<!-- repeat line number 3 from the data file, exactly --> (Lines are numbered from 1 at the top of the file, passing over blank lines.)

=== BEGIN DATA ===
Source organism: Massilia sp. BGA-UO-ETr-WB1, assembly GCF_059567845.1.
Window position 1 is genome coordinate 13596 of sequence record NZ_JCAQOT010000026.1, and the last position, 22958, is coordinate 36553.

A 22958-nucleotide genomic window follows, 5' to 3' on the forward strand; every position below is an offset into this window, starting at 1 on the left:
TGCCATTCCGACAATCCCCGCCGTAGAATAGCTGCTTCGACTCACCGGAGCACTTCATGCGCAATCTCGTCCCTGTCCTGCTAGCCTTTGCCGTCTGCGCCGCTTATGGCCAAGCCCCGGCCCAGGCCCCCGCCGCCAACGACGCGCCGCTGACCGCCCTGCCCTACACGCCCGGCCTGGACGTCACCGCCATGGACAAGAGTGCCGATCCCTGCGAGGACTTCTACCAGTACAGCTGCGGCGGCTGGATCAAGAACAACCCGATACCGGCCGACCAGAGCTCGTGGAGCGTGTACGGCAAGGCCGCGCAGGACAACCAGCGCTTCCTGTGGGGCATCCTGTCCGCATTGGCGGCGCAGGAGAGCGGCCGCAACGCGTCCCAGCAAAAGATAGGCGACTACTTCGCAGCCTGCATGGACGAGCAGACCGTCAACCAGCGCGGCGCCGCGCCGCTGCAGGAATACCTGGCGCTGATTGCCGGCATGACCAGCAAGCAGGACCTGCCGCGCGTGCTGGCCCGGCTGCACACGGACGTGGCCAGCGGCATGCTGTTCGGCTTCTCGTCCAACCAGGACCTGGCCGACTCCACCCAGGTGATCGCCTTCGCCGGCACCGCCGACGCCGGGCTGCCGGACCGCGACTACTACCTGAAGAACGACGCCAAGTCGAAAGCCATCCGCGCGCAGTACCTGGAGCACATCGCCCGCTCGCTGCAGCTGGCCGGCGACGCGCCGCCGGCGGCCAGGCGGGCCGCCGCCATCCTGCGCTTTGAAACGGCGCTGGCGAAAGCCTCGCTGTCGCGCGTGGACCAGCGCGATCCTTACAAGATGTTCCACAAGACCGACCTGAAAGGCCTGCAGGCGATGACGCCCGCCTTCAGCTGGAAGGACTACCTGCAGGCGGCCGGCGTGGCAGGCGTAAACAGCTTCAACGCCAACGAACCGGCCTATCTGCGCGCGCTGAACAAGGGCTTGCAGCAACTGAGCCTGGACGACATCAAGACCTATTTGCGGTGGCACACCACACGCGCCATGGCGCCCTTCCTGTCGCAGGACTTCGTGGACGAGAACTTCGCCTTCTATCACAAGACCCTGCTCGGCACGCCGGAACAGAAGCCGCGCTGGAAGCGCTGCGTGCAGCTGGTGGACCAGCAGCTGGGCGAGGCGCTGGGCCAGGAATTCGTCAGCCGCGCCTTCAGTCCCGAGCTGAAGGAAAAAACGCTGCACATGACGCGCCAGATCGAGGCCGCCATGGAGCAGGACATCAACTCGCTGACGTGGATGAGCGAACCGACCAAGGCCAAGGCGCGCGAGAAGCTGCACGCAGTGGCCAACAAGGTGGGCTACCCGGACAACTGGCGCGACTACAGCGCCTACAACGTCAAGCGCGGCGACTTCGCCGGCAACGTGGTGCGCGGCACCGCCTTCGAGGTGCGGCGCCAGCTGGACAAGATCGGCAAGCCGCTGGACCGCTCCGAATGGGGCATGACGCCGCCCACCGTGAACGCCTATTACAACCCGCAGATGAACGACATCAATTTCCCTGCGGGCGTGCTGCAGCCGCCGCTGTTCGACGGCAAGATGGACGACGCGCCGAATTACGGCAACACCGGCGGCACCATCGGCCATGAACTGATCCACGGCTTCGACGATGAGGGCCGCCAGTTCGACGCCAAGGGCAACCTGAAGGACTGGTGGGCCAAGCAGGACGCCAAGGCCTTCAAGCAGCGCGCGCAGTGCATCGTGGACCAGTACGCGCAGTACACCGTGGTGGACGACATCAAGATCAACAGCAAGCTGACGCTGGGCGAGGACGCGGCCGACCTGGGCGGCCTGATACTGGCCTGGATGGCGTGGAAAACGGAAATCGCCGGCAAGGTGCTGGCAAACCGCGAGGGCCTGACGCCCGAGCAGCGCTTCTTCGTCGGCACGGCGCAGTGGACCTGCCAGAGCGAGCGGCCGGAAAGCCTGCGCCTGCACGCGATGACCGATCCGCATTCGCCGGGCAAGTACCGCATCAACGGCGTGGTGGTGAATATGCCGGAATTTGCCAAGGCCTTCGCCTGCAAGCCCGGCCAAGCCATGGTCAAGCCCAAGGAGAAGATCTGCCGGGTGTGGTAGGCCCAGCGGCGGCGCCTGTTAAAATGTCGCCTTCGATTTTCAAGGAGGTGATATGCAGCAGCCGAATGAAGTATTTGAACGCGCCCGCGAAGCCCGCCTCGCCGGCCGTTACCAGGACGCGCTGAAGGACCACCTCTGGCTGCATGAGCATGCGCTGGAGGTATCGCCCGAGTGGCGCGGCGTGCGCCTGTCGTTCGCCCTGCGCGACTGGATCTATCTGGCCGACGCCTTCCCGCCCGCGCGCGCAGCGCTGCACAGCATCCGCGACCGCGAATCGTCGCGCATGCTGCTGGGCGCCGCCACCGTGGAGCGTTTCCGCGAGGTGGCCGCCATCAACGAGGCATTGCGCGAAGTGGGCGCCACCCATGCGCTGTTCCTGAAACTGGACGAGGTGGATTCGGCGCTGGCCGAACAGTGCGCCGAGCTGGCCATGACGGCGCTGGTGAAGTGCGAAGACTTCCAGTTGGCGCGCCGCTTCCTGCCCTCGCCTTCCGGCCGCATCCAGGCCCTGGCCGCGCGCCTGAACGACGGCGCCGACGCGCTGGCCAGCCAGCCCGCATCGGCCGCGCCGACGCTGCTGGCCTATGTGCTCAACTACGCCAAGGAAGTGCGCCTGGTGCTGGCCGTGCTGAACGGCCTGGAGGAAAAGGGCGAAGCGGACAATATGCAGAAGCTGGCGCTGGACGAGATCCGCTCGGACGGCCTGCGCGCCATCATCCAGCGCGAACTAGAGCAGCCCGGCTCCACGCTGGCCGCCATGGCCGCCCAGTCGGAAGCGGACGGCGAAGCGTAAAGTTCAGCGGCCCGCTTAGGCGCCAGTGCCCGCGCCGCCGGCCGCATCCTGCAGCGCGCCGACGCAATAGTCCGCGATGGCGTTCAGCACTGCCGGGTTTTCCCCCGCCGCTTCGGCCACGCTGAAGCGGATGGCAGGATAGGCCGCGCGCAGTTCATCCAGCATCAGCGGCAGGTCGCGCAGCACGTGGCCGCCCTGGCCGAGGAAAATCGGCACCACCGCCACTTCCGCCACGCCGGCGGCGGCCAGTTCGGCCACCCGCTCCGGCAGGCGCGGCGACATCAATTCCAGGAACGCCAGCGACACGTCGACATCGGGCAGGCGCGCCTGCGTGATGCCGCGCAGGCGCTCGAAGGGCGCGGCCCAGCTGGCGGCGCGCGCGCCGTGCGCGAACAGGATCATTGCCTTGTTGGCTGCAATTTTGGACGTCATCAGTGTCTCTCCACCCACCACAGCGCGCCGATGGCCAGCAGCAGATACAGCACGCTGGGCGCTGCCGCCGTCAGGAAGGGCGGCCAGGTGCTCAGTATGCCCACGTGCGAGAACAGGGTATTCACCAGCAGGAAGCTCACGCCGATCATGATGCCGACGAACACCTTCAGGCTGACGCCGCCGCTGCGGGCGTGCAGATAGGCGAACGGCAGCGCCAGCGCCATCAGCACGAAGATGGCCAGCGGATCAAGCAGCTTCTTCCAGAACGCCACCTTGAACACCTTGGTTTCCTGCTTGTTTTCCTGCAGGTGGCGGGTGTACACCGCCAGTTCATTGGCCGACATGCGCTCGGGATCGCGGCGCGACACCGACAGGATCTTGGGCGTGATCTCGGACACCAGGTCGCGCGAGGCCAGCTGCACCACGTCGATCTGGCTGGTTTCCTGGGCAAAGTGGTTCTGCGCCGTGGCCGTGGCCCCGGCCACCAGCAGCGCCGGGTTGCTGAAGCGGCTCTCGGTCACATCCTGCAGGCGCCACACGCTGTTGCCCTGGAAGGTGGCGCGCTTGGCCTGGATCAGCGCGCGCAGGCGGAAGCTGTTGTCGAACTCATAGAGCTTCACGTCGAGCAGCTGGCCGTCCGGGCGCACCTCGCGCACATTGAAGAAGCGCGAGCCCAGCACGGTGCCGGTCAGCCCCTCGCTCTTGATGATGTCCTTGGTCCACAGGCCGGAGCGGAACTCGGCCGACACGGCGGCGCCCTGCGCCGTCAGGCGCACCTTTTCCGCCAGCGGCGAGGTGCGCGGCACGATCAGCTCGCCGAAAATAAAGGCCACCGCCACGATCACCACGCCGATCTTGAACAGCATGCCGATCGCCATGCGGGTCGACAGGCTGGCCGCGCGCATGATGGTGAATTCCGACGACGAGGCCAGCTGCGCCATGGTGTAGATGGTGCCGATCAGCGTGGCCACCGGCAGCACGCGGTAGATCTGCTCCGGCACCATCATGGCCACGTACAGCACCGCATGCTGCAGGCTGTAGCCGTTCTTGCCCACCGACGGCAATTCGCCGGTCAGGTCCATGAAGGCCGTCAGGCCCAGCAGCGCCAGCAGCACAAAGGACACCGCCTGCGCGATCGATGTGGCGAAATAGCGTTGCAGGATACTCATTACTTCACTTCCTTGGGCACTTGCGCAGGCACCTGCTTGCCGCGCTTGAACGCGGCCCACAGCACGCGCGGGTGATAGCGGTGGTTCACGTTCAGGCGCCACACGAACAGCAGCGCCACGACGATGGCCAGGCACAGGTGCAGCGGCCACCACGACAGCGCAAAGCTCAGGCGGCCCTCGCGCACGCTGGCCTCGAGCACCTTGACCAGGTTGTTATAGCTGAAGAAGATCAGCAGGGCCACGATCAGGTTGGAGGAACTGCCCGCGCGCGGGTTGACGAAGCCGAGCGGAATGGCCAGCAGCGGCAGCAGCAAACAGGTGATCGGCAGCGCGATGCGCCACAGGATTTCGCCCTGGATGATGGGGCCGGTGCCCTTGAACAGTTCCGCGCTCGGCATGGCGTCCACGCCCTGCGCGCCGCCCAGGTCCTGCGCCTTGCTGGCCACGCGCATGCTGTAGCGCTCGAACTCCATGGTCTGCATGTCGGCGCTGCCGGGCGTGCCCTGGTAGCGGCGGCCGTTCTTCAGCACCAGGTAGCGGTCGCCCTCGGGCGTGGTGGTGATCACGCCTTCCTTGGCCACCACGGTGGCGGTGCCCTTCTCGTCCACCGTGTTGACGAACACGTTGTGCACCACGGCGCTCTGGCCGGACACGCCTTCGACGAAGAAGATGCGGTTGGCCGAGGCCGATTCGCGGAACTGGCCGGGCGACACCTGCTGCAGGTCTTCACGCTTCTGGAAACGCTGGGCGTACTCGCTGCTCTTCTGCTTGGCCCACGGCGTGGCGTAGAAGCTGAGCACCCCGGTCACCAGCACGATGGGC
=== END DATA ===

A 22958-nucleotide genomic window follows, 5' to 3' on the forward strand; every position below is an offset into this window, starting at 1 on the left: